December 2011 marked the second anniversary of the split of AOL from TimeWarner, and the unwinding of the $111 billion merger from 2001 that never lived up to it’s overblown promises. This anniversary also marked the end of term for some other agreements AOL and TimeWarner entered into. One of these was AOL’s hosting of TimeWarner divisions in our data center, something we began just before the merger was officially closed in late 2000. I may be biased, as I was heavily involved in establishing and running these hosting services for various TimeWarner divisions, but I feel this is one of the few areas that was a win for the overall combined company. With very little press and fanfare, Time Inc, Warner Brothers, New Line Cinemas, and the Southern Progress properties all moved a substantial portion of their computing environments to AOL’s data centers and terminated their agreements with 3rd party hosting providers. For many years, these TW divisions benefited from the scale of AOL’s data centers and network bandwidth, built to support the peak of AOL’s dialup services, resulting in fairly substantial cost savings. This was never a goal of the mega-merger, but it was clearly a win, and one of the few areas were some synergy was obtained.
The politics of the merger never created an obstacle to establishing this service, as it did for some many of the product initiatives, and provided a high-quality hosting solution for TW divisions. The numerous technical folks I met throughout this period appreciated the volume discounts AOL provided, our network bandwidth and scale, our approach to standardizing our technology stack, and access to the tools for efficiency and metrics collection. The collaboration between AOL’s technology operations and our peers in other TW organizations was positive and bidirectional. Many of these folks continue to deliver high quality solutions today, and having them in my network of “smart folks” has been a good outcome from the experience.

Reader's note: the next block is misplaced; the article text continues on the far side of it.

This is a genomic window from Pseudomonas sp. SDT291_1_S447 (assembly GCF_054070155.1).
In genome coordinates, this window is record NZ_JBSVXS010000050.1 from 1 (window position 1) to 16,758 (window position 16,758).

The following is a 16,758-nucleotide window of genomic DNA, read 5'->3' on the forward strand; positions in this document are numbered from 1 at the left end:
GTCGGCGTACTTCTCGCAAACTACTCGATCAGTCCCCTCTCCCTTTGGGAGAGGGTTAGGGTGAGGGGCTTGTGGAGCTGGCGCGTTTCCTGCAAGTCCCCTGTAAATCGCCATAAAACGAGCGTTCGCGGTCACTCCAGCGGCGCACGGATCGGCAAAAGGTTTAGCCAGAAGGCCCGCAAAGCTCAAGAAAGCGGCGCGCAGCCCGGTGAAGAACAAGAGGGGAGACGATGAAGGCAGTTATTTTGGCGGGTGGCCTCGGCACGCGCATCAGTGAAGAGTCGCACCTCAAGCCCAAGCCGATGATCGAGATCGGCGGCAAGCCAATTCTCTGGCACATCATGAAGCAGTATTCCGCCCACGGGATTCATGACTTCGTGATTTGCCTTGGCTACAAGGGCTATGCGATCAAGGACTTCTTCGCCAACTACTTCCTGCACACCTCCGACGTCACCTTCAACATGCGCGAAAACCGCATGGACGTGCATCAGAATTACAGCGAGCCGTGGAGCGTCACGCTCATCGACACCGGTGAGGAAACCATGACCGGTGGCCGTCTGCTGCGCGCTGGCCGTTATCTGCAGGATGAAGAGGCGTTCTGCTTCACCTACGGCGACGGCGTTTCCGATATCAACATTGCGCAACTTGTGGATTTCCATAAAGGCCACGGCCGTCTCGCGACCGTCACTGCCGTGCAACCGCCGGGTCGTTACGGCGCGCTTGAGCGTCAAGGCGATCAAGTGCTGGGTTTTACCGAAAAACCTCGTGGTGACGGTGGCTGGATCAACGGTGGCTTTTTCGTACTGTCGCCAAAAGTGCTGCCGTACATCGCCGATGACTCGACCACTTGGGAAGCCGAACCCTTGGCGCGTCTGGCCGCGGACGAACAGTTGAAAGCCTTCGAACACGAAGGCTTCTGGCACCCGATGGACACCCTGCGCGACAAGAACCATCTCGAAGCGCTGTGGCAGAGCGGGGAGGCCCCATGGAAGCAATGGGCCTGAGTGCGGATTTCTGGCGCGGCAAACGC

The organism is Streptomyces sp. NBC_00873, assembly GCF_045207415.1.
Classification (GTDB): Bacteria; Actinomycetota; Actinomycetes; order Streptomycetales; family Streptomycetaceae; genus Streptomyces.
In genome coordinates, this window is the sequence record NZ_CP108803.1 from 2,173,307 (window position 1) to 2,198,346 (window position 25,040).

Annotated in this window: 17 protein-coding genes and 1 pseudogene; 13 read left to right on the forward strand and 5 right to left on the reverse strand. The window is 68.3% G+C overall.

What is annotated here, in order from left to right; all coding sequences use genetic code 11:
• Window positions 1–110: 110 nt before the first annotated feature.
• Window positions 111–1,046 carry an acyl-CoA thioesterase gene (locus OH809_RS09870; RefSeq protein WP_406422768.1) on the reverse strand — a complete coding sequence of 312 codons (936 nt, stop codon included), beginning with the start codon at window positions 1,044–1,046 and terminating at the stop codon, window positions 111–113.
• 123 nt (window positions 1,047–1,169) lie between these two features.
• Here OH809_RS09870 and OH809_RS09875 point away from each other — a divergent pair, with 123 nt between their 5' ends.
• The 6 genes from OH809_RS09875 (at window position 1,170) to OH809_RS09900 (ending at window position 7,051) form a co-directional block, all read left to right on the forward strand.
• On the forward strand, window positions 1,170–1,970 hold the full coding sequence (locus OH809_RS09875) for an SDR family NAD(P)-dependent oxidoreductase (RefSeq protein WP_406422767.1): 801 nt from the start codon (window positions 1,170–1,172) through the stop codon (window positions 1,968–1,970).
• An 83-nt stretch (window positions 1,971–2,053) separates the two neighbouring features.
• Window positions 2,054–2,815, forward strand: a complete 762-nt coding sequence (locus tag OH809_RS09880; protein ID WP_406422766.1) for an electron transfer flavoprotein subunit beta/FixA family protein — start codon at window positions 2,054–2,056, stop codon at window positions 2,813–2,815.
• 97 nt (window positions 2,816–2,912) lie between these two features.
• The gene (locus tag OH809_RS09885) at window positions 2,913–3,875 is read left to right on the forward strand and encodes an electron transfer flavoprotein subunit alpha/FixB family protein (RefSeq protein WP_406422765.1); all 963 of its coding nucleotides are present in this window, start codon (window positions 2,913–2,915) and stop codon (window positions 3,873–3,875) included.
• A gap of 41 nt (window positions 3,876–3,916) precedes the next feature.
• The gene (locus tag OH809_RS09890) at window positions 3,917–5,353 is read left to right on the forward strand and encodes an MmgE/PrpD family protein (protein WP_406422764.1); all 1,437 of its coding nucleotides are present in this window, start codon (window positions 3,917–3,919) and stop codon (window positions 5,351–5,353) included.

Now that we have completed our efforts supporting the TimeWarner properties and moved them back to other hosting providers or direct to TimeWarner, and I wax melancholy for a moment, it is important to recognize the success we had in light of the overall lack luster merger process. This experience further strengthens my premise that technology folks, when presented a fulfilling challenge, will generally bond together to create beneficial solutions rather than get mired in the business politics that clearly pervaded much of our other work at the time. It was only through these interactions that the operations staff felt connected to our colleagues at TimeWarner, as we supported properties like the “Lord of the Rings” trilogy and Harry Potter series web sites, the launching of Warner Home Video’s business to business sales tool, Warner Brothers financial systems, and the myriad of Time Inc magazine sites. I tip my proverbal hat to our friends and colleagues at TimeWarner and wish them well in their journey. We can take satisfaction in knowing that we were one of the few areas that achieved a positive result from the combining of the two, where in so many other areas the opposite would be said.